Converting Conversation into Action
by Sally Reith
Posted: 16 Jan 2013
New Year is always a time for resolutions, making changes and new starts. Whatever yours may be, or even if you haven't made any, it is a time for reflection on the past and looking forward to the new year ahead. After a busy 2012 I'd like to reflect on some highlights of the year and look forward to building on these in 2013.
During last year's Fairtrade Fortnight we were all encouraged to 'Take a Step for Fairtrade'. This step could be anything from buying Fairtrade teabags to asking your whole office to convert to Fairtrade refreshments. No matter how big or small, each step represented an action we were taking for change, change to a fairer world trade system. The 'doing' was the important thing here. It's one thing to say you support something but what does that mean if you don't then act on it?
This need for action resonates in the finance world too. Last year we saw a surge in movements encouraging us to do things to change the financial system, from switching our bank accounts to asking questions about where our pension funds are invested. People have shown through these actions that they are no longer willing to accept what they are told; they ask questions, they challenge values and they take action if they're not content.
The values of finance, as with any values, are to be questioned and National Ethical Investment Week in particular provides an opportunity for such dialogue. At the 'Make Your Money Count' conference held in Bristol for NEIW in October the audience was challenged with the question 'What does ethical mean?' Needless to say there were as many replies as there were people in the room, what was highlighted was not only the personal nature of the responses but the conviction lying behind them. Many spoke of morals, fairness and justice. Issues close to the heart of Fairtrade supporters too, who put these values into action when purchasing a Fairtrade product or getting involved in Fairtrade campaigning. However, had our Bristol audience considered how they could act on these values when it came to their personal finances?
The very idea that we have choice in our actions is something we appear to have forgotten according to the Revd Canon Andrew Studdert-Kennedy who spoke at Shared Interest's Ethical Investment Debate in Oxford for NEIW. He believes we are a 'nation in a hurry' and that we are so used to speed and ease in our financial activity that we leave little time for reflection on our actions. He challenged many of the myths behind finance and helped clarify some of the terminology used within the financial world. Empowered with a greater understanding, and a context in which it was 'acceptable' to talk about money, people were able to break down the barriers which so often keep this topic at arm's length.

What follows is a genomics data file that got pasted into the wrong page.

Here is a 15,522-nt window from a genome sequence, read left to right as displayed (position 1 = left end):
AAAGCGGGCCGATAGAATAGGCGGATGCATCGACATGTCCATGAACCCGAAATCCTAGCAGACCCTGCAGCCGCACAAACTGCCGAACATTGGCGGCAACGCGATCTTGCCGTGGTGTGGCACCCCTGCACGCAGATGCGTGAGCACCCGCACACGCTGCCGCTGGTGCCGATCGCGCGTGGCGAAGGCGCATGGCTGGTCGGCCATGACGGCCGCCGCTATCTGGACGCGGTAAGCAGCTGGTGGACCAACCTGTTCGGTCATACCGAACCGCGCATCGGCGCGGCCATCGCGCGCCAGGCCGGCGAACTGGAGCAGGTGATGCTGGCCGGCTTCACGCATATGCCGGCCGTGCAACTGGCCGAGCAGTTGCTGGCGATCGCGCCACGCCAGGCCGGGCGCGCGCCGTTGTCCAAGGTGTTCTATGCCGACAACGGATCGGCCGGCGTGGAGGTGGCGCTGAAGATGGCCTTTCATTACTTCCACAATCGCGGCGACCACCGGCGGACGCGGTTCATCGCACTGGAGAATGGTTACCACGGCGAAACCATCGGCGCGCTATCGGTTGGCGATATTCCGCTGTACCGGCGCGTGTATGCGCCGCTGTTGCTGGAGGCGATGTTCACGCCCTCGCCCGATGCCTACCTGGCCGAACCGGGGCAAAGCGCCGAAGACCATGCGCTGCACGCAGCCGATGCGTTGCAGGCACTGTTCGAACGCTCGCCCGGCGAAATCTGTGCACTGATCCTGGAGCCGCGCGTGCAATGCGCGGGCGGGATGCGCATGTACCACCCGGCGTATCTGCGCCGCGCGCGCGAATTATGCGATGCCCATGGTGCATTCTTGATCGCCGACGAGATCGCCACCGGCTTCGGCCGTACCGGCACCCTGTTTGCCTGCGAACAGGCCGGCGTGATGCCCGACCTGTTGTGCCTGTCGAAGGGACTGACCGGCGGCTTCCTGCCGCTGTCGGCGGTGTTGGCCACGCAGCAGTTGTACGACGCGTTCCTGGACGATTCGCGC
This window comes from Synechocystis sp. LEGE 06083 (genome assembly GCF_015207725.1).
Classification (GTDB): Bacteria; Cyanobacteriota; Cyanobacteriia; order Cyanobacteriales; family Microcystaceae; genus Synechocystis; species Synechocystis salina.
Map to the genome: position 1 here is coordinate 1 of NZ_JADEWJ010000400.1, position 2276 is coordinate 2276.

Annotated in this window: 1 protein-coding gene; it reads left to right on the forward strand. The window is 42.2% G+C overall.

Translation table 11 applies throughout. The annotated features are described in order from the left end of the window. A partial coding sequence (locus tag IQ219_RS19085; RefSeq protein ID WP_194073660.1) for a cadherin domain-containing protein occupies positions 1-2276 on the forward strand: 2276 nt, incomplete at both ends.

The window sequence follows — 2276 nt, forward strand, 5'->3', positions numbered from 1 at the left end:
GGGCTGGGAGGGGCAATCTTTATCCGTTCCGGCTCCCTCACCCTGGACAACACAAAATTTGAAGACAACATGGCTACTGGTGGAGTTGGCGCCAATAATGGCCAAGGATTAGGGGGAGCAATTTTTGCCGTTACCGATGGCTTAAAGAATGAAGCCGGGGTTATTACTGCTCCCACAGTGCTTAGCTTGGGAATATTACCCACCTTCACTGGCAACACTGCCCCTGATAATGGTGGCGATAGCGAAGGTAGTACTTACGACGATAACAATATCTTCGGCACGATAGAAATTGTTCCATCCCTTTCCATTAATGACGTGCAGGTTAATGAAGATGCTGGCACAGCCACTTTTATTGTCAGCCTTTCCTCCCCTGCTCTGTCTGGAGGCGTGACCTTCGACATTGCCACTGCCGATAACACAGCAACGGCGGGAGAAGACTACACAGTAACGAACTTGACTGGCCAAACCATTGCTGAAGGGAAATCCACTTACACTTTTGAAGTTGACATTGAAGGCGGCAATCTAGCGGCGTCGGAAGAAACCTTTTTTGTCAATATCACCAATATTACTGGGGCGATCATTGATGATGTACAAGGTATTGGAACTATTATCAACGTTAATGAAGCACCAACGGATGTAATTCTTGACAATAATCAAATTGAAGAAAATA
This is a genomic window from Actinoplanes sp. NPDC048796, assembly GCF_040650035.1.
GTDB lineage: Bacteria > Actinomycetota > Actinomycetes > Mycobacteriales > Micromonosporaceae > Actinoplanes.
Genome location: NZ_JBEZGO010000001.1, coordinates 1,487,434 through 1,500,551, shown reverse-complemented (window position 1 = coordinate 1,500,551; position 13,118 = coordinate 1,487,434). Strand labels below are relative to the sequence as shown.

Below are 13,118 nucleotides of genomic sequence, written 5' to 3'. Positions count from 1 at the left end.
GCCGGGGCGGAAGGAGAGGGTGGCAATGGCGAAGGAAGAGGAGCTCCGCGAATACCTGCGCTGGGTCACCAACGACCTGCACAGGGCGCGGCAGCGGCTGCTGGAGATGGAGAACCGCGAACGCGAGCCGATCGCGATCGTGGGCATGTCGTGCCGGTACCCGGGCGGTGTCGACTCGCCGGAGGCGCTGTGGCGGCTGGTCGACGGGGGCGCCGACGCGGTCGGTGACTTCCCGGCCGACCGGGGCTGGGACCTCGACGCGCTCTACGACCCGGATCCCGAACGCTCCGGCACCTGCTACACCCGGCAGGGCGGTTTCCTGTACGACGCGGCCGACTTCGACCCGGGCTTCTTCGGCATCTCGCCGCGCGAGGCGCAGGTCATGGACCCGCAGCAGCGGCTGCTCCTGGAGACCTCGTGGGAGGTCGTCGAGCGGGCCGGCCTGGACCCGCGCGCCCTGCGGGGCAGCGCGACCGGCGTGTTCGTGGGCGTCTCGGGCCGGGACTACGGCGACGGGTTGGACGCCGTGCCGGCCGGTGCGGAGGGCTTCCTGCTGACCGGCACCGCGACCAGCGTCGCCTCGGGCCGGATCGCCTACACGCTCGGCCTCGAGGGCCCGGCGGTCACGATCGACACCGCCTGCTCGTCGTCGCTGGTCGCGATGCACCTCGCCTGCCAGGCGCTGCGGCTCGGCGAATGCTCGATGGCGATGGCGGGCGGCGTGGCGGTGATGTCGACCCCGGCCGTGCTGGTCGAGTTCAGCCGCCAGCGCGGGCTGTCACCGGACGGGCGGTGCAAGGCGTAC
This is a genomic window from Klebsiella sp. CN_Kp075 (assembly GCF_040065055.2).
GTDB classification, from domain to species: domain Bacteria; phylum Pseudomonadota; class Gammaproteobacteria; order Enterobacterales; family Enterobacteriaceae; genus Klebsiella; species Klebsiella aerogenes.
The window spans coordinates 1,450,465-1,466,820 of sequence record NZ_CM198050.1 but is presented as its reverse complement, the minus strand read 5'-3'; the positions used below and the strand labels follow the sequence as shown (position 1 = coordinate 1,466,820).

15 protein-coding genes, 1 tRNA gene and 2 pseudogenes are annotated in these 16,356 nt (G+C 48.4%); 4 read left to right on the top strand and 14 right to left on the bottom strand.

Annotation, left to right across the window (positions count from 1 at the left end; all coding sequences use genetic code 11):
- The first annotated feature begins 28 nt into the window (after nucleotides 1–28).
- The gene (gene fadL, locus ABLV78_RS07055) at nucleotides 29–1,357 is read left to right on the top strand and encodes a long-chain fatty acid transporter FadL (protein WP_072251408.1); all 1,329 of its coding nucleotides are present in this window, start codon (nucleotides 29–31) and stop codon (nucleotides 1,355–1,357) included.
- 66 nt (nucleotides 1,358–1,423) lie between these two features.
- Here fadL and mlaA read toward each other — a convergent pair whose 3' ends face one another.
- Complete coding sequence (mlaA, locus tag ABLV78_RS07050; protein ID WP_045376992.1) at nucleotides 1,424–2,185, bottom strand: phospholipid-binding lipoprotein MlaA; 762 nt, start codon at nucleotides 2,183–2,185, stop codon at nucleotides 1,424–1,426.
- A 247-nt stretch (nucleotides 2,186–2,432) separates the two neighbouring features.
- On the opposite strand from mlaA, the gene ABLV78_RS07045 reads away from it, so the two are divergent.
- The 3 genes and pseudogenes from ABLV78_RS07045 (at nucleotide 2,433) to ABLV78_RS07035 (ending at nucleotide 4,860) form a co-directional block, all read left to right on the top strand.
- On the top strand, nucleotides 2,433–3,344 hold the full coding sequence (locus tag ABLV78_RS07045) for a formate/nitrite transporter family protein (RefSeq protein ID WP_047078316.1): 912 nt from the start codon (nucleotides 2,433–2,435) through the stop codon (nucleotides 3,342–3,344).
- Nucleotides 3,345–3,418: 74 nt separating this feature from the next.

The debate that stemmed from this also tied in with the views of our second speaker, Steve Hucklesby, when speaking of the power inherent in investment and the responsibility it also brings. This link of values to actions was further drawn out by Diana Mills who emphasised that every economic decision has a moral consequence. We can no longer excuse ourselves through lack of knowledge or understanding; it is our obligation to know what our money is doing in our name.
Are we waking up to the fact that our financial decisions are actions but that we always have a choice to ensure these actions are the right ones for us, as individuals, as a society and as a world?
If so, where do we go from here? Also speaking at the debate was Shared Interest Board member Carol Wills, who highlighted one of the challenges facing the fair trade movement, saying: "Fair trade has been hugely successful...where does that leave the pioneering Fairtrade brands? It leaves them competing for shelf space in the supermarkets. That means they have to focus on quality, taste and origins to keep the consumers buying. It's a good challenge to have - because the volumes now traded on fair terms are growing all the time - running to over £1 billion a year in the UK alone - and this can only be good for producers. And ethical investment is needed to sustain this."
At the turn of the year it was revealed that over one million steps were taken for Fairtrade across the UK in 2012. However, we can build on this by going further for Fairtrade in 2013. Take another baby step or a giant leap and make a change to your life that can make a difference elsewhere too.
Our event in Oxford highlighted how people can, and want to, make a positive difference with their financial choices. Illustrating the positive impact investment can have on others - in our neighbourhood, in our country and around the world - shows the real change that can come from our actions. We need to help people see that their values can extend to their investment choices, they can 'make money and make a difference' or rather they can make a difference with their money. So why not take a look at how you manage your money and see what changes you can make to a more ethical choice in 2013.
The opinions expressed in this article are those of the author, and do not necessarily represent the views of St Paul's Institute or St Paul's Cathedral.